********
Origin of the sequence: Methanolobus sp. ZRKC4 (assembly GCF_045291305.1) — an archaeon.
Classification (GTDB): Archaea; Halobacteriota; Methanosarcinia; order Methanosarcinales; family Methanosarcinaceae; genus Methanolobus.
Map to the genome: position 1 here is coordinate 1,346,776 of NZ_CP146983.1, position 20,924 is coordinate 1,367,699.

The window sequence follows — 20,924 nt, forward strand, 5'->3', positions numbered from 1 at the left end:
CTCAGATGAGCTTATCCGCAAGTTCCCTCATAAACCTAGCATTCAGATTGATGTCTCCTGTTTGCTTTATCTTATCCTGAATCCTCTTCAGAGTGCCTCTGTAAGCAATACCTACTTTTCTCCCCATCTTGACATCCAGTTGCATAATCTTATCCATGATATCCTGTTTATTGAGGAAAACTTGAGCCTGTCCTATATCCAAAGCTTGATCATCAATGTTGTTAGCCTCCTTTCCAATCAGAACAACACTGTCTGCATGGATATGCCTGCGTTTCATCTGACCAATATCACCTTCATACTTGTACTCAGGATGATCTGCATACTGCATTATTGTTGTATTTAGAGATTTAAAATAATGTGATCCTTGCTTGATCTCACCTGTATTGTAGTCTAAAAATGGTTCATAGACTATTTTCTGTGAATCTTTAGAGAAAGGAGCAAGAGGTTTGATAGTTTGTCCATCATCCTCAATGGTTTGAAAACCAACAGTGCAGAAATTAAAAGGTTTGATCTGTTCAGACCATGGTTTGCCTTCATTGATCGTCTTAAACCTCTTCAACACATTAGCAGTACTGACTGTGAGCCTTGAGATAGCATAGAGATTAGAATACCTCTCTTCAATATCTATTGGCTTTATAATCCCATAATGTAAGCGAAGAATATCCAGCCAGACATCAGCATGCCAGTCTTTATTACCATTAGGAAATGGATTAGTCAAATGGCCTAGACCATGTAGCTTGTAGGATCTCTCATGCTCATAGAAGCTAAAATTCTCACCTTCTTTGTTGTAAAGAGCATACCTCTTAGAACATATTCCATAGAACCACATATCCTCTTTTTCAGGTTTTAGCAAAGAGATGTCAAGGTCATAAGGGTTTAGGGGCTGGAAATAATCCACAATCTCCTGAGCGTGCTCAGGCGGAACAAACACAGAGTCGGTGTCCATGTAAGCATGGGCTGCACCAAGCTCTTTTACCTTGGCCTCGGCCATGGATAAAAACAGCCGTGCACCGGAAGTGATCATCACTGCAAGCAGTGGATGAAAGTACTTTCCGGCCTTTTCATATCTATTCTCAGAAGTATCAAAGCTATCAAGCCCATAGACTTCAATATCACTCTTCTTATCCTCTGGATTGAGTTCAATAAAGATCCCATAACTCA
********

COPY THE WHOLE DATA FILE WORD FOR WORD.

Origin of the sequence: Methanolobus sp. ZRKC4 (assembly GCF_045291305.1) — an archaeon.
Classification (GTDB): Archaea; Halobacteriota; Methanosarcinia; order Methanosarcinales; family Methanosarcinaceae; genus Methanolobus.
Map to the genome: position 1 here is coordinate 1,346,776 of NZ_CP146983.1, position 20,924 is coordinate 1,367,699.

The window sequence follows — 20,924 nt, forward strand, 5'->3', positions numbered from 1 at the left end:
CTCAGATGAGCTTATCCGCAAGTTCCCTCATAAACCTAGCATTCAGATTGATGTCTCCTGTTTGCTTTATCTTATCCTGAATCCTCTTCAGAGTGCCTCTGTAAGCAATACCTACTTTTCTCCCCATCTTGACATCCAGTTGCATAATCTTATCCATGATATCCTGTTTATTGAGGAAAACTTGAGCCTGTCCTATATCCAAAGCTTGATCATCAATGTTGTTAGCCTCCTTTCCAATCAGAACAACACTGTCTGCATGGATATGCCTGCGTTTCATCTGACCAATATCACCTTCATACTTGTACTCAGGATGATCTGCATACTGCATTATTGTTGTATTTAGAGATTTAAAATAATGTGATCCTTGCTTGATCTCACCTGTATTGTAGTCTAAAAATGGTTCATAGACTATTTTCTGTGAATCTTTAGAGAAAGGAGCAAGAGGTTTGATAGTTTGTCCATCATCCTCAATGGTTTGAAAACCAACAGTGCAGAAATTAAAAGGTTTGATCTGTTCAGACCATGGTTTGCCTTCATTGATCGTCTTAAACCTCTTCAACACATTAGCAGTACTGACTGTGAGCCTTGAGATAGCATAGAGATTAGAATACCTCTCTTCAATATCTATTGGCTTTATAATCCCATAATGTAAGCGAAGAATATCCAGCCAGACATCAGCATGCCAGTCTTTATTACCATTAGGAAATGGATTAGTCAAATGGCCTAGACCATGTAGCTTGTAGGATCTCTCATGCTCATAGAAGCTAAAATTCTCACCTTCTTTGTTGTAAAGAGCATACCTCTTAGAACATATTCCATAGAACCACATATCCTCTTTTTCAGGTTTTAGCAAAGAGATGTCAAGGTCATAAGGGTTTAGGGGCTGGAAATAATCCACAATCTCCTGAGCGTGCTCAGGCGGAACAAACACAGAGTCGGTGTCCATGTAAGCATGGGCTGCACCAAGCTCTTTTACCTTGGCCTCGGCCATGGATAAAAACAGCCGTGCACCGGAAGTGATCATCACTGCAAGCAGTGGATGAAAGTACTTTCCGGCCTTTTCATATCTATTCTCAGAAGTATCAAAGCTATCAAGCCCATAGACTTCAATATCACTCTTCTTATCCTCTGGATTGAGTTCAATAAAGATCCCATAACTCA